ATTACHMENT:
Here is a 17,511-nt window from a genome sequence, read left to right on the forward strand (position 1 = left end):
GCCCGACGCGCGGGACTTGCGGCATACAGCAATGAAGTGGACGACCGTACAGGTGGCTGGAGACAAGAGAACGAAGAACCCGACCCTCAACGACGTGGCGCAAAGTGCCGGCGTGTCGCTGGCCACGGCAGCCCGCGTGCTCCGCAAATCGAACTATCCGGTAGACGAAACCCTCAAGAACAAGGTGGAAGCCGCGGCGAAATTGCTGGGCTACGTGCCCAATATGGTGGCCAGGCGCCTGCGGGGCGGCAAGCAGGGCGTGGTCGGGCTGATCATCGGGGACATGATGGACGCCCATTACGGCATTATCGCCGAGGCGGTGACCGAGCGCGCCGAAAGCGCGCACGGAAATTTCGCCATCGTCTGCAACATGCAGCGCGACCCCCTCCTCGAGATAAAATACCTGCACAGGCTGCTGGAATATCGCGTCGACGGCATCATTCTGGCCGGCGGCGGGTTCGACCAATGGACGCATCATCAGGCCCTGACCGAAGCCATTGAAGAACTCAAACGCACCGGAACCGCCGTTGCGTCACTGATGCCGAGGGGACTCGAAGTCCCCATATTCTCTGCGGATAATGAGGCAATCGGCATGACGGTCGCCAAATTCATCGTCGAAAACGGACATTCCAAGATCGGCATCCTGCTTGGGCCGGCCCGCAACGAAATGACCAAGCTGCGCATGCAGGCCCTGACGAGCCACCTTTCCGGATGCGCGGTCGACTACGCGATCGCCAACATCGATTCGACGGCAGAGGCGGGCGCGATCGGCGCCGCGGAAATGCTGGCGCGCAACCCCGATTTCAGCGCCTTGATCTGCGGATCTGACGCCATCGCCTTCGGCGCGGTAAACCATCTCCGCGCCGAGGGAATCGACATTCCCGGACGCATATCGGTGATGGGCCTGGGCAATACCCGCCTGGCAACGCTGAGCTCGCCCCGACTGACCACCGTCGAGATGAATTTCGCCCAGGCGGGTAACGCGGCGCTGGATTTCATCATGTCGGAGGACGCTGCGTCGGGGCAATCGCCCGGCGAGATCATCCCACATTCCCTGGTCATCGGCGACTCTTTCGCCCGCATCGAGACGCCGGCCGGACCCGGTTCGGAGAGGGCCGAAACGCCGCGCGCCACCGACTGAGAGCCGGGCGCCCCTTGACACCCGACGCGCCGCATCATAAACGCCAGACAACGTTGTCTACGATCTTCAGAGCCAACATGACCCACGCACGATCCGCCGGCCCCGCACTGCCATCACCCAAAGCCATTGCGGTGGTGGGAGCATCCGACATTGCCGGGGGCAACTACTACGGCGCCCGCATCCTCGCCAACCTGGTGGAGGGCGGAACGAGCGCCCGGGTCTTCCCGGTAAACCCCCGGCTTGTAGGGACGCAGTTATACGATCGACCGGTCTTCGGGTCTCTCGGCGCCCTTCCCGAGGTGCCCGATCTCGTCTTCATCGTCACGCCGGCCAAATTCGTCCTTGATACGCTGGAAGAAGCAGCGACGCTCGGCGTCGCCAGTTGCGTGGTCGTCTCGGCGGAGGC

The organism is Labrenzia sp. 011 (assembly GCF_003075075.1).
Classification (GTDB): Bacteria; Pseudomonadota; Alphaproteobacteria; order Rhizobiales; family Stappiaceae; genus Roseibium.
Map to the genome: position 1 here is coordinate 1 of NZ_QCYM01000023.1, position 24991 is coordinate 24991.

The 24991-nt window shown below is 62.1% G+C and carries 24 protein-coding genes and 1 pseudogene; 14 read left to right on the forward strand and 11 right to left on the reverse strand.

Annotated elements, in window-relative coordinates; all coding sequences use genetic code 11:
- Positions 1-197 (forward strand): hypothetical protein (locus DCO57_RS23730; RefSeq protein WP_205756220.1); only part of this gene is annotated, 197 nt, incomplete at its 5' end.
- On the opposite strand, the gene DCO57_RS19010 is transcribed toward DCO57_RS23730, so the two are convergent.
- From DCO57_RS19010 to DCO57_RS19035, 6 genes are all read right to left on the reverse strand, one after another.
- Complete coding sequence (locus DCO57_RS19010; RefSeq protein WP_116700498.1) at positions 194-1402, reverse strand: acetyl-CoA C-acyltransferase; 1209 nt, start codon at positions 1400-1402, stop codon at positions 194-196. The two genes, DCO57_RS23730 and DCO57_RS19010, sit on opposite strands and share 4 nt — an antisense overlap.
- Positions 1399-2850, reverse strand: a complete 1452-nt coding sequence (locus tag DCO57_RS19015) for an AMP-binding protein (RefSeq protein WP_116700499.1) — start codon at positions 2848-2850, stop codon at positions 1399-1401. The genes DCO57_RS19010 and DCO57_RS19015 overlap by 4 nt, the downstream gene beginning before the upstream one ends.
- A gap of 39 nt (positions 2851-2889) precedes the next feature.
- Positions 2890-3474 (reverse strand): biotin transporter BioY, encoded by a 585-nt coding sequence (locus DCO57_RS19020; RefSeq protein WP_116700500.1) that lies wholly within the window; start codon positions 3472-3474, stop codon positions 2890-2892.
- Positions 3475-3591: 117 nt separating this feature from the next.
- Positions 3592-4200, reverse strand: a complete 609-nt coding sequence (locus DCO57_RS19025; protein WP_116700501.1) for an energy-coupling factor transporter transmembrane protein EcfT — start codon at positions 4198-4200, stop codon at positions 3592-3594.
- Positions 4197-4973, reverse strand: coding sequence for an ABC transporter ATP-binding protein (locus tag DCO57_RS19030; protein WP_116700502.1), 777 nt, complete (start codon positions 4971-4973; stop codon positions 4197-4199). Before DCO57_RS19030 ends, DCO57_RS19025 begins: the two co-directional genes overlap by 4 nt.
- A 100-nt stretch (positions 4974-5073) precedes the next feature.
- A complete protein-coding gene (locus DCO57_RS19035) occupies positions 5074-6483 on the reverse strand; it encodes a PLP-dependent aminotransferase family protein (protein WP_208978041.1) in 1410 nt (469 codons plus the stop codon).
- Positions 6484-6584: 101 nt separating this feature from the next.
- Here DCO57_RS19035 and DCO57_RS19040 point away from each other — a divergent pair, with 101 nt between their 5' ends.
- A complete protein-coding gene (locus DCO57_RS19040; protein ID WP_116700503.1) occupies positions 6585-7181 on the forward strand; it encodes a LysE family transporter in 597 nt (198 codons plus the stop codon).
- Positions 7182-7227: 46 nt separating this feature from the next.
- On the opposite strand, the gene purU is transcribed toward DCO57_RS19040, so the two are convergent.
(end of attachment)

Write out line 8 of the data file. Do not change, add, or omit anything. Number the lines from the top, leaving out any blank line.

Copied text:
- Positions 1-197 (forward strand): hypothetical protein (locus DCO57_RS23730; RefSeq protein WP_205756220.1); only part of this gene is annotated, 197 nt, incomplete at its 5' end.